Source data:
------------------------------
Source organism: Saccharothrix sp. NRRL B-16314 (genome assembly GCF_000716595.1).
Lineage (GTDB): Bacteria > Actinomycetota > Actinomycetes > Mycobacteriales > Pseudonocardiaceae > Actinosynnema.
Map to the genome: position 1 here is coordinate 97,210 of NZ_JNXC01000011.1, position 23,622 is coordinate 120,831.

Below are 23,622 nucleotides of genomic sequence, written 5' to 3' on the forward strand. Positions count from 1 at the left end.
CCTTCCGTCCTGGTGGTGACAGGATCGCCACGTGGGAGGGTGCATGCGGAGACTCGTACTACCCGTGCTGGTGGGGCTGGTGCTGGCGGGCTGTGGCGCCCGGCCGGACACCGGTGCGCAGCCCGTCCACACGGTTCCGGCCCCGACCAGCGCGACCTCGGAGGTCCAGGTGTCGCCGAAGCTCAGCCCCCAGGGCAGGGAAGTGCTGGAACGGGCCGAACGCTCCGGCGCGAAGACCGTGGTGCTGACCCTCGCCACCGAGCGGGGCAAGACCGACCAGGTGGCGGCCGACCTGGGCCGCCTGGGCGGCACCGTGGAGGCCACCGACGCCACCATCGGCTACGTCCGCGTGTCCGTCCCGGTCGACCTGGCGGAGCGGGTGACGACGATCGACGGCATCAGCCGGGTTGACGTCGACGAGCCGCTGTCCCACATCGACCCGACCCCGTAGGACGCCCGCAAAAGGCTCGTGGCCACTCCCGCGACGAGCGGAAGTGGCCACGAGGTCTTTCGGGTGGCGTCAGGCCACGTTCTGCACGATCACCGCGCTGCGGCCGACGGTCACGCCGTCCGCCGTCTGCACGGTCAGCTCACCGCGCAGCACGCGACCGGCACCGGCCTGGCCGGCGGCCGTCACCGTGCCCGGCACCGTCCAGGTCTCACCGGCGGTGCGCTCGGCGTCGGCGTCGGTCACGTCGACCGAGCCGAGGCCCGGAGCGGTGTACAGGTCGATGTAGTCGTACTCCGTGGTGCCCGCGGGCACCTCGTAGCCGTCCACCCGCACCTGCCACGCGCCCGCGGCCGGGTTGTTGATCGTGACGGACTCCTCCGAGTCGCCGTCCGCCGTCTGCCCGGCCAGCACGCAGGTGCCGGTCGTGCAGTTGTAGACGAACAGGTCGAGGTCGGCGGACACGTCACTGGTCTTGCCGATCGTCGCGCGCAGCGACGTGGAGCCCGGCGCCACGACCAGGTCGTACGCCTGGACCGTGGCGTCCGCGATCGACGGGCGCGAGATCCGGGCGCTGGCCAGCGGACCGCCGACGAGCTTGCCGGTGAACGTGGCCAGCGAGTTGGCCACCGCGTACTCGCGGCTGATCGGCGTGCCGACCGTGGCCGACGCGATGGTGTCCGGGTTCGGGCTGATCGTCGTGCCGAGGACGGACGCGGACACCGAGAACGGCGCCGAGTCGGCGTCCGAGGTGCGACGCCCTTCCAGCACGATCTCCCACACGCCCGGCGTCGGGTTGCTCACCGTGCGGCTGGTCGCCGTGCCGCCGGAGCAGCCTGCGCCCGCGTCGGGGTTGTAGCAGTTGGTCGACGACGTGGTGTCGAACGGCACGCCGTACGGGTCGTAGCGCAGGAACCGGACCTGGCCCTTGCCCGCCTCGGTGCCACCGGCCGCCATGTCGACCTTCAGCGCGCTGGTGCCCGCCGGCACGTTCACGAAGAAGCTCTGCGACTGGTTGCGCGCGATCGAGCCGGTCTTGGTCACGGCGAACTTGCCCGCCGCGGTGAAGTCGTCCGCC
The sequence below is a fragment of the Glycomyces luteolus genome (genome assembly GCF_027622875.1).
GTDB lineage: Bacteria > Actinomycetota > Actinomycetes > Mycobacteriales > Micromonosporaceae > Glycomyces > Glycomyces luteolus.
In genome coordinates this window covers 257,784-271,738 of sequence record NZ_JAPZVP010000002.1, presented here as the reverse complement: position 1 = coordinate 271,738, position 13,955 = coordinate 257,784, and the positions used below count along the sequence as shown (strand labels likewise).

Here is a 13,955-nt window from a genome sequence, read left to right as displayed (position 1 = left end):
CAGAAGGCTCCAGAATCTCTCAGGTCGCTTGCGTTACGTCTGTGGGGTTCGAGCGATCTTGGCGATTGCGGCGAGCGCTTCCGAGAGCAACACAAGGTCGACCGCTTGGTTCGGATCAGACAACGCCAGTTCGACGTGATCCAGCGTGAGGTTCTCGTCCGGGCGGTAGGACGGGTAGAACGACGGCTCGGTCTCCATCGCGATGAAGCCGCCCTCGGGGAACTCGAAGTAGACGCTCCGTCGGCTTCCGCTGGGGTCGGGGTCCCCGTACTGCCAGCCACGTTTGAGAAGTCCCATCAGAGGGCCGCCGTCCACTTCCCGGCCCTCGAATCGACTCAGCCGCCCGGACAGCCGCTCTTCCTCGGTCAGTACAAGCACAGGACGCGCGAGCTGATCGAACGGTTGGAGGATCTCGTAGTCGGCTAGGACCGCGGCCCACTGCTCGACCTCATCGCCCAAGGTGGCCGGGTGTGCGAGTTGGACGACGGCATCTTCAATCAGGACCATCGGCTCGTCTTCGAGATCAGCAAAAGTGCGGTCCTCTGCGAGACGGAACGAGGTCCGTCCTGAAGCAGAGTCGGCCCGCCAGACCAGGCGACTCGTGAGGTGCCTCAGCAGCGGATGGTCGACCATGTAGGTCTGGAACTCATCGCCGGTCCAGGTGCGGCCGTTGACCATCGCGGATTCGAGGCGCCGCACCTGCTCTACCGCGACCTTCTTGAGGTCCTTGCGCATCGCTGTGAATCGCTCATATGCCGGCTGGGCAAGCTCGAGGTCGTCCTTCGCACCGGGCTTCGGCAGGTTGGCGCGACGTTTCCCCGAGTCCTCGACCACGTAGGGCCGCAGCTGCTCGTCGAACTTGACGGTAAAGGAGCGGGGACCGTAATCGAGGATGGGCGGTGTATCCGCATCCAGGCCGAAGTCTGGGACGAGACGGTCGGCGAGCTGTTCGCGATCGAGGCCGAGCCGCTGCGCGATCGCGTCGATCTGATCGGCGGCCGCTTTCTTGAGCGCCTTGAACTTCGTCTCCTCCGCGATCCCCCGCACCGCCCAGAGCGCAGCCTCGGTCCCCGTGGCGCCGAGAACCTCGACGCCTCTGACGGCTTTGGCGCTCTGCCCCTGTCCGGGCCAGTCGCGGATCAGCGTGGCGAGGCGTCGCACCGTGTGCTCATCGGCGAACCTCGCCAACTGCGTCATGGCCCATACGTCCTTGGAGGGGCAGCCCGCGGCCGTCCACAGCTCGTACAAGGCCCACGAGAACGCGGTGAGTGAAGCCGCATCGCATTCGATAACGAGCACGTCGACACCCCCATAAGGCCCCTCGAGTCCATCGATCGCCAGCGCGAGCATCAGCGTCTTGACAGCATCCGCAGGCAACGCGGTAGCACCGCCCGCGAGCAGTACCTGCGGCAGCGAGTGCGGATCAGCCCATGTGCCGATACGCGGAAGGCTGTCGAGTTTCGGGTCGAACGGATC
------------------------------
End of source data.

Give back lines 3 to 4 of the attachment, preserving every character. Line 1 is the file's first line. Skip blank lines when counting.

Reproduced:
Map to the genome: position 1 here is coordinate 97,210 of NZ_JNXC01000011.1, position 23,622 is coordinate 120,831.

Below are 23,622 nucleotides of genomic sequence, written 5' to 3' on the forward strand. Positions count from 1 at the left end.